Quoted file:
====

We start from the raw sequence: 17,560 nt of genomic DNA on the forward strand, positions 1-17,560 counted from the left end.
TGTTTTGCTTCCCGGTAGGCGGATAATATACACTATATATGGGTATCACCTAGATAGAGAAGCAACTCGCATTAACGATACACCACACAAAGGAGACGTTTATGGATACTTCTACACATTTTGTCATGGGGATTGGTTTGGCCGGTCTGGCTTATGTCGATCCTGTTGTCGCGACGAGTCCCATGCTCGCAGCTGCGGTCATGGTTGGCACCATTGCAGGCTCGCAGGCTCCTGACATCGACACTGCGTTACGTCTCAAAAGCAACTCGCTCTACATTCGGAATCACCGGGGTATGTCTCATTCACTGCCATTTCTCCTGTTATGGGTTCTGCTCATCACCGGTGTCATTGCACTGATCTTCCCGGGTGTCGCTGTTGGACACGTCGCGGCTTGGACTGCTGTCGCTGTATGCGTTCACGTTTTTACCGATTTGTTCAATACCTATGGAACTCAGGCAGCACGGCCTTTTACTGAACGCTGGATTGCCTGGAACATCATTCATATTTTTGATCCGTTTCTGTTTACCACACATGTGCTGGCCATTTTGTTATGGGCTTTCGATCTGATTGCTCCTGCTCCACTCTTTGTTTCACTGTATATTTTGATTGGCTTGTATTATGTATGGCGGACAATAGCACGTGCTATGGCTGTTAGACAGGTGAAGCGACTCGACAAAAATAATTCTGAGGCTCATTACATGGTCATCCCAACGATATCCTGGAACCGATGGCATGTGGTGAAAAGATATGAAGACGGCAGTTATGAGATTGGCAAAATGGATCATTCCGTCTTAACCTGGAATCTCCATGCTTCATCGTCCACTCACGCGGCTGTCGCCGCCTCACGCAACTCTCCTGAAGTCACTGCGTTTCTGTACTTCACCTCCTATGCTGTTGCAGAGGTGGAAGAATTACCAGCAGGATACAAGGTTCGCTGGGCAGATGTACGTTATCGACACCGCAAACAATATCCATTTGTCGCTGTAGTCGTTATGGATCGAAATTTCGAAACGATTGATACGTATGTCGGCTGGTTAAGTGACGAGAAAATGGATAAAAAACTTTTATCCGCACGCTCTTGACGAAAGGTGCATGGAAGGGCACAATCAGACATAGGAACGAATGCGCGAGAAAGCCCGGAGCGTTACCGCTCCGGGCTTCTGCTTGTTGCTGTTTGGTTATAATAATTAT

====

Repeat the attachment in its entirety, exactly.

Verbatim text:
We start from the raw sequence: 17,560 nt of genomic DNA on the forward strand, positions 1-17,560 counted from the left end.
TGTTTTGCTTCCCGGTAGGCGGATAATATACACTATATATGGGTATCACCTAGATAGAGAAGCAACTCGCATTAACGATACACCACACAAAGGAGACGTTTATGGATACTTCTACACATTTTGTCATGGGGATTGGTTTGGCCGGTCTGGCTTATGTCGATCCTGTTGTCGCGACGAGTCCCATGCTCGCAGCTGCGGTCATGGTTGGCACCATTGCAGGCTCGCAGGCTCCTGACATCGACACTGCGTTACGTCTCAAAAGCAACTCGCTCTACATTCGGAATCACCGGGGTATGTCTCATTCACTGCCATTTCTCCTGTTATGGGTTCTGCTCATCACCGGTGTCATTGCACTGATCTTCCCGGGTGTCGCTGTTGGACACGTCGCGGCTTGGACTGCTGTCGCTGTATGCGTTCACGTTTTTACCGATTTGTTCAATACCTATGGAACTCAGGCAGCACGGCCTTTTACTGAACGCTGGATTGCCTGGAACATCATTCATATTTTTGATCCGTTTCTGTTTACCACACATGTGCTGGCCATTTTGTTATGGGCTTTCGATCTGATTGCTCCTGCTCCACTCTTTGTTTCACTGTATATTTTGATTGGCTTGTATTATGTATGGCGGACAATAGCACGTGCTATGGCTGTTAGACAGGTGAAGCGACTCGACAAAAATAATTCTGAGGCTCATTACATGGTCATCCCAACGATATCCTGGAACCGATGGCATGTGGTGAAAAGATATGAAGACGGCAGTTATGAGATTGGCAAAATGGATCATTCCGTCTTAACCTGGAATCTCCATGCTTCATCGTCCACTCACGCGGCTGTCGCCGCCTCACGCAACTCTCCTGAAGTCACTGCGTTTCTGTACTTCACCTCCTATGCTGTTGCAGAGGTGGAAGAATTACCAGCAGGATACAAGGTTCGCTGGGCAGATGTACGTTATCGACACCGCAAACAATATCCATTTGTCGCTGTAGTCGTTATGGATCGAAATTTCGAAACGATTGATACGTATGTCGGCTGGTTAAGTGACGAGAAAATGGATAAAAAACTTTTATCCGCACGCTCTTGACGAAAGGTGCATGGAAGGGCACAATCAGACATAGGAACGAATGCGCGAGAAAGCCCGGAGCGTTACCGCTCCGGGCTTCTGCTTGTTGCTGTTTGGTTATAATAATTAT